The Sinclair Broadcasting Group is blasting CNN and other media organizations for attacking their anti-“fake news” promotion, saying the criticism is “dishonest and reprehensible.”

Sinclair uploaded a YouTube video on Tuesday accusing the mainstream media of attacking their company for “doing exactly what CNN has done for years.”

“Fake News is a problem,” the video reads. “Everyone knows it. Calling out Sinclair for calling out ‘Fake News’ is dishonest and reprehensible.”

The four-minute video points out the supposed “hypocrisy” of CNN and its senior media correspondent, Brian Stelter.

Last month, Stelter condemned Sinclair for “taking a page out of Trump’s playbook” by accusing mainstream media of bias.


The video compares Stelter’s past denouncements on fake stories and inaccurate reporting with the companywide script Sinclair anchors were forced to read on air. 

Past clips from CNN's “Reliable Sources” shows Stelter saying that “fake news has become a plague on the web and especially on social networks like Facebook.”

“We’re concerned about the troubling trend of irresponsible, one-sided news stories plaguing our country,” the Sinclair script reads. “The sharing of biased and false news has become all too common on social media.”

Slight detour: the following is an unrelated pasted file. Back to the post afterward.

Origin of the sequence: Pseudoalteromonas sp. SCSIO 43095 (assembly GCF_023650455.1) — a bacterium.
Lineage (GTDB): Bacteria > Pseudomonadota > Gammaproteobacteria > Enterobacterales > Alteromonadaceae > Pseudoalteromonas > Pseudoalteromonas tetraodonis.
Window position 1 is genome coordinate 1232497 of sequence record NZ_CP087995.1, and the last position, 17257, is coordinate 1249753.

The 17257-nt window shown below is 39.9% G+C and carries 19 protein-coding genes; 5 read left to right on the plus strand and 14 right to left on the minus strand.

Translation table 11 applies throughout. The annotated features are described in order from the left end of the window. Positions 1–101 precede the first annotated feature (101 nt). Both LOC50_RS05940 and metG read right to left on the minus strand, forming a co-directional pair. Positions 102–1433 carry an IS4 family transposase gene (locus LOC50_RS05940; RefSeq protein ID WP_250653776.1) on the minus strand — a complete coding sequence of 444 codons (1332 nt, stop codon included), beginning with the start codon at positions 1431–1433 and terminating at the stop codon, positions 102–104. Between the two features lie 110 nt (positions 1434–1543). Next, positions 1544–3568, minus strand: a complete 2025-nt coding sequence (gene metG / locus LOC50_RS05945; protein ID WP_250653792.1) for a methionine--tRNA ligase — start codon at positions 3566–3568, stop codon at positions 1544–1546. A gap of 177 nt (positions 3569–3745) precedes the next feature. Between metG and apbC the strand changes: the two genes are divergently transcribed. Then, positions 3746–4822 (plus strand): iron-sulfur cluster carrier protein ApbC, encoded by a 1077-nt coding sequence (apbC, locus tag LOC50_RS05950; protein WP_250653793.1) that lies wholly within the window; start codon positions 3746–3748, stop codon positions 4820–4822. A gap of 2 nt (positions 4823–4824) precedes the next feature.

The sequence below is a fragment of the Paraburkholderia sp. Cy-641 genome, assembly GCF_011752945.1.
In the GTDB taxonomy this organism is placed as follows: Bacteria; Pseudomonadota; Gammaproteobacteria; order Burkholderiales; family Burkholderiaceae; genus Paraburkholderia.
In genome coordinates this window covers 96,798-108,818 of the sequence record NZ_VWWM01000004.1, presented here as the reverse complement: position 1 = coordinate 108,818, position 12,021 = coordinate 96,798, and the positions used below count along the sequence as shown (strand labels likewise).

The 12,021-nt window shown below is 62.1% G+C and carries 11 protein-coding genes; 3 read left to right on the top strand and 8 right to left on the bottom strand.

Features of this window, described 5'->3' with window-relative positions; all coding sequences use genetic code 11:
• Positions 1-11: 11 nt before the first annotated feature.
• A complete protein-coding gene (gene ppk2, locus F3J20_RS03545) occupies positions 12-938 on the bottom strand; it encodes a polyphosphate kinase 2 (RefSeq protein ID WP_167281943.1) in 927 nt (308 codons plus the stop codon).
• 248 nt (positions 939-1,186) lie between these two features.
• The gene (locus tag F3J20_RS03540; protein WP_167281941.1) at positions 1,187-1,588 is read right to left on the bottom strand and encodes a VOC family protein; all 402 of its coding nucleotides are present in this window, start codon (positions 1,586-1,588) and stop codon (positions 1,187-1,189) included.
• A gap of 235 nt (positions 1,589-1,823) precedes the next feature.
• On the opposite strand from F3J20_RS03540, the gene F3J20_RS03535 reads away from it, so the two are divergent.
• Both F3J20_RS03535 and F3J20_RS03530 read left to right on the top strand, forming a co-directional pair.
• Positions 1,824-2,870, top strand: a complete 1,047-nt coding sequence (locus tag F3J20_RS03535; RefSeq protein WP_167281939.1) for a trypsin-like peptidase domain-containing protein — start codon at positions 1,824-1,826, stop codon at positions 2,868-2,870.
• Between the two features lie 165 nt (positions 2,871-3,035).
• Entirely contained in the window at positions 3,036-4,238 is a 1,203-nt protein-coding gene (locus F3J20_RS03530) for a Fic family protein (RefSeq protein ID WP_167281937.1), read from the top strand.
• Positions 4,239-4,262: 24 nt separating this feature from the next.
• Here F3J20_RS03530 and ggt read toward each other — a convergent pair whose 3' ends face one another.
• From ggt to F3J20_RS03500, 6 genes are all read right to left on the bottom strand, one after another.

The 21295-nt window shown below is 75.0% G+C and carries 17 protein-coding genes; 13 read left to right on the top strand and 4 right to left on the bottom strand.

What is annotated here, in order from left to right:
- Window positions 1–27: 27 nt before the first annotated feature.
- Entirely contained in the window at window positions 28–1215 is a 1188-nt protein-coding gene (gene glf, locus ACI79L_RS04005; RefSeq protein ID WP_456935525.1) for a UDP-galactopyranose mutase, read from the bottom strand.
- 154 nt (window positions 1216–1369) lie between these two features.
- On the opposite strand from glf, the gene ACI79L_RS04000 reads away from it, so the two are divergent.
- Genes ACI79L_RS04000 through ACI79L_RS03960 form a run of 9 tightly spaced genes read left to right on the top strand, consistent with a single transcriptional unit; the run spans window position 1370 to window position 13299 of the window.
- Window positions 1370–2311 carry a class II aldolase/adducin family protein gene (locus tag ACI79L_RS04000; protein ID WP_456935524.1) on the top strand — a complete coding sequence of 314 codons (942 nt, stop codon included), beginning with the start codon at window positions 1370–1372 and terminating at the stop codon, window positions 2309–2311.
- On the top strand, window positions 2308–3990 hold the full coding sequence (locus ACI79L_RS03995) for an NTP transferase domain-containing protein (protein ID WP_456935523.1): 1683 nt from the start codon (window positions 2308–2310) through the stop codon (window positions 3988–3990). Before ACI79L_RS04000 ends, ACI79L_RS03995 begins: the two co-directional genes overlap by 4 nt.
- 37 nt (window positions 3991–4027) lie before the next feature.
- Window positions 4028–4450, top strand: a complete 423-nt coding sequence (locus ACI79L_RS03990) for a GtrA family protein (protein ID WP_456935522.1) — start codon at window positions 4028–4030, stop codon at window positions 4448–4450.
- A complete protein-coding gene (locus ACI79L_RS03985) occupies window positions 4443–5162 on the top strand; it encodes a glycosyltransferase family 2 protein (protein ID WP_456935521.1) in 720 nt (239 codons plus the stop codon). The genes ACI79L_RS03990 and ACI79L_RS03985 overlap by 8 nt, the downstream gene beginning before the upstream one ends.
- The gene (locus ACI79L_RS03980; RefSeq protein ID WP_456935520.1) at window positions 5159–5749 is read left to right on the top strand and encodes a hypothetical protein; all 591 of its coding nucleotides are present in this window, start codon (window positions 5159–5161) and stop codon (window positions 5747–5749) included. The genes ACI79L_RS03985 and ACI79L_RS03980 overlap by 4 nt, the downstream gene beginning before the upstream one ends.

The video argues that Sinclair’s message reads similarly to Stelter’s warnings on his show.

In 2016, the host warned how purposefully false, misleading and confusing information was “bad for our democracy.”

“This is extremely dangerous to our democracy,” the Sinclair promotion reads.

The video says that Sinclair agrees “but takes its commitment one step further” by offering ways for their audiences to report on content that is “unfair.”

Sinclair-owned news local stations across the country, including Washington, D.C.’s WJLA, had the video at the top of their websites Tuesday afternoon.

Sinclair received pushback from politicians and journalism professionals for the scripted message across their local news stations.

Former reporters and producers have slammed the company, with some even resigning in protest.

President TrumpDonald John TrumpBubba Wallace to be driver of Michael Jordan, Denny Hamlin NASCAR team Graham: GOP will confirm Trump's Supreme Court nominee before the election Southwest Airlines, unions call for six-month extension of government aid MORE also took a swipe at CNN and other major networks when he defended the “superior” Sinclair in a tweet.